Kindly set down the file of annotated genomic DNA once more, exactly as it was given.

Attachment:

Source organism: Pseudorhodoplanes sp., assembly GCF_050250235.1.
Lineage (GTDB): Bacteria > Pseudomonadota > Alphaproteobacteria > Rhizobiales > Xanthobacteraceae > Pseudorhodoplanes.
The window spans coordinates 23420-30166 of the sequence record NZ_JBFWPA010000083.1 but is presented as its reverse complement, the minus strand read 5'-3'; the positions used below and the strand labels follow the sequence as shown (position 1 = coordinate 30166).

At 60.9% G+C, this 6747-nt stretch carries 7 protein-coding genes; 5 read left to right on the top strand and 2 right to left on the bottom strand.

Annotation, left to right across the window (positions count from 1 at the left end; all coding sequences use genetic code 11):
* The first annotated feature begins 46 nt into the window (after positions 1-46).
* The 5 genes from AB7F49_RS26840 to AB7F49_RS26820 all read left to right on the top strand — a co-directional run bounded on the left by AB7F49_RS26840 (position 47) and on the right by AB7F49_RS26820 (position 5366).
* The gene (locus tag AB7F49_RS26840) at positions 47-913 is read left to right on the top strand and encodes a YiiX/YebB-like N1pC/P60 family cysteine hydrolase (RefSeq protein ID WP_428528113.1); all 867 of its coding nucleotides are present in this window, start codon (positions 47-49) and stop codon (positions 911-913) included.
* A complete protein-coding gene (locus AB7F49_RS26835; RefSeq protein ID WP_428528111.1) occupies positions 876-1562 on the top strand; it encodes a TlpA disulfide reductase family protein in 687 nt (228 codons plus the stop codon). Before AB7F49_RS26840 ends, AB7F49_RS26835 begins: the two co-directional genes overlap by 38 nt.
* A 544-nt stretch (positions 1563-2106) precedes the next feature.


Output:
Source organism: Pseudorhodoplanes sp., assembly GCF_050250235.1.
Lineage (GTDB): Bacteria > Pseudomonadota > Alphaproteobacteria > Rhizobiales > Xanthobacteraceae > Pseudorhodoplanes.
The window spans coordinates 23420-30166 of the sequence record NZ_JBFWPA010000083.1 but is presented as its reverse complement, the minus strand read 5'-3'; the positions used below and the strand labels follow the sequence as shown (position 1 = coordinate 30166).

At 60.9% G+C, this 6747-nt stretch carries 7 protein-coding genes; 5 read left to right on the top strand and 2 right to left on the bottom strand.

Annotation, left to right across the window (positions count from 1 at the left end; all coding sequences use genetic code 11):
* The first annotated feature begins 46 nt into the window (after positions 1-46).
* The 5 genes from AB7F49_RS26840 to AB7F49_RS26820 all read left to right on the top strand — a co-directional run bounded on the left by AB7F49_RS26840 (position 47) and on the right by AB7F49_RS26820 (position 5366).
* The gene (locus tag AB7F49_RS26840) at positions 47-913 is read left to right on the top strand and encodes a YiiX/YebB-like N1pC/P60 family cysteine hydrolase (RefSeq protein ID WP_428528113.1); all 867 of its coding nucleotides are present in this window, start codon (positions 47-49) and stop codon (positions 911-913) included.
* A complete protein-coding gene (locus AB7F49_RS26835; RefSeq protein ID WP_428528111.1) occupies positions 876-1562 on the top strand; it encodes a TlpA disulfide reductase family protein in 687 nt (228 codons plus the stop codon). Before AB7F49_RS26840 ends, AB7F49_RS26835 begins: the two co-directional genes overlap by 38 nt.
* A 544-nt stretch (positions 1563-2106) precedes the next feature.